Not only do findings from studies such as these highlight the potential of psychedelic drugs as therapeutic solutions, but they also confirm consistent findings from several studies over the years that creativity is enhanced through administration of these drugs. 

So, now that we know that these drugs actually are beneficial, why aren’t we utilizing this resource? Prior research and the legal status of these drugs alone are enough to turn people away and look for other options. Whether the intended use is for creativity or therapeutic reasons, people have seen psychedelic drugs as controversial and unsafe over the past several decades. But what in our brains makes a psilocybin trip any less safe than skydiving or even driving a car? What people do not realize is that this is an area of science that has only gotten surface-level exploration and we need not be as afraid of it as we actually are. 

A boost in creativity is just one of the many possible benefits of safely administered psychedelic drugs, but it is one that could prove to be especially influential in our society today. In our changing world of technological, medical and societal advancements, creativity is what propels the change we see every day. In addition, creativity is believed to be important to our overall health in terms of cognition, and mental and physical well-being (Stahl, 2018). It is a rewarding and impactful strength to foster, and psychedelic drugs are an important factor that can be used to tap into that potential. 

Do we still have much to learn about these drugs and their effects? Are we still unsure about some of the risks that come with these drugs? Will it be a challenge to convince the public that these drugs are, in fact, useful and worthwhile? The answer to all of these questions is yes, but that should not deter people from this very real solution to problems in our world today. Drugs like LSD and psilocybin could be groundbreaking solutions for problems like cancer, addiction, PTSD, anxiety, depression, and many other disorders. It could even lead to the development of ideas and technologies that help in our fights to address big issues such as the climate crisis, public health, and human rights. While this may seem like a bit of a leap, the argument can be made that creativity is a resource that should not be forgotten or disregarded, and psychedelic drugs can help on that front.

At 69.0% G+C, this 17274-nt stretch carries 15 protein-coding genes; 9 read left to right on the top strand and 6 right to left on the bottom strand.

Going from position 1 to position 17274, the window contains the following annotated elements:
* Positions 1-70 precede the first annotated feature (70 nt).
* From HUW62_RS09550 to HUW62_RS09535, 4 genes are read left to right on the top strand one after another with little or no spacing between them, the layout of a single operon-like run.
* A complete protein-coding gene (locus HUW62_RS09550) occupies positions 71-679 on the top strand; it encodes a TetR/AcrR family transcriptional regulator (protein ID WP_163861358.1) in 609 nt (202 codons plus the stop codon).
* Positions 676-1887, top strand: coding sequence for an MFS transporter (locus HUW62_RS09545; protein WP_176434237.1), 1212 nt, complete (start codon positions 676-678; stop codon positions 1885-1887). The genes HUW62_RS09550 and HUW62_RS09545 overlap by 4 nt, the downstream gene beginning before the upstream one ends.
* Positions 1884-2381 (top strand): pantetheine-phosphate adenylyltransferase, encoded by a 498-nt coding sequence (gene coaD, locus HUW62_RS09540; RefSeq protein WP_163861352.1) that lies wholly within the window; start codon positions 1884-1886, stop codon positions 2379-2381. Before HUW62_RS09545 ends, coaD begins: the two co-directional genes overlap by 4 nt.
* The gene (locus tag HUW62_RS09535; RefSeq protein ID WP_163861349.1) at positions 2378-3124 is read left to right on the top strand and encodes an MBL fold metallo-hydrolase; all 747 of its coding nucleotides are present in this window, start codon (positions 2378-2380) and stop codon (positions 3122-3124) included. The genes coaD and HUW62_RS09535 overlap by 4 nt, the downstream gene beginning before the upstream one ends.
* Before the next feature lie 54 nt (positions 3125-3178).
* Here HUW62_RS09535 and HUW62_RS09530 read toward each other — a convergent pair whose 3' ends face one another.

Anderson, T., Petranker, R., Rosenbaum, D., Weissman, C. R., Dinh-Williams, L., Hui, K., . . . Farb, N. A. (2019). Microdosing psychedelics: Personality, mental health, and creativity differences in microdosers. Psychopharmacology, 236(2), 731-740. doi:10.1007/s00213-018-5106-2

LSD (Acid): Effects, hazards & extent of use. (2021, April). Retrieved April 11, 2021, from

Mason, N. L., Mischler, E., Uthaug, M. V., & Kuypers, K. P. (2019). Sub-acute effects of psilocybin on empathy, creative thinking, and subjective well-being. Journal of Psychoactive Drugs, 51(2), 123-134. doi:10.1080/02791072.2019.1580804

Pollan, M. (2019). How to change your mind: The new science of psychedelics. In How to change your mind: The new science of psychedelics (pp. 1-137). London: Penguin Books.

Psilocybin (Magic Mushrooms): Uses, effects & hazards. (2021, April). Retrieved April 11, 2021, from

Stahl, A. (2018, August 12). Here’s how creativity actually improves your health. Retrieved April 11, 2021, from

One thought on “Psychedelic potential: could LSD and “magic” mushrooms be the key to opening new doors for creativity?

  1. This is a very interesting post! It provides a compelling argument for destigmatizing psychedelics. However, I can’t help but wonder… If microdosing is a relatively new trend, then wouldn’t that mean that there is no current research on its long term effects in the brain? I am interested to see what studies will say in 50 years or so. By that time, I feel like psychedelics will have much less stigma whether or not the long term effects of microdosing have been determined. If they are destigmatized after all, then I guess there is a bright future for the world of creativity! I bet psychedelics could effect the entertainment world more than they already have.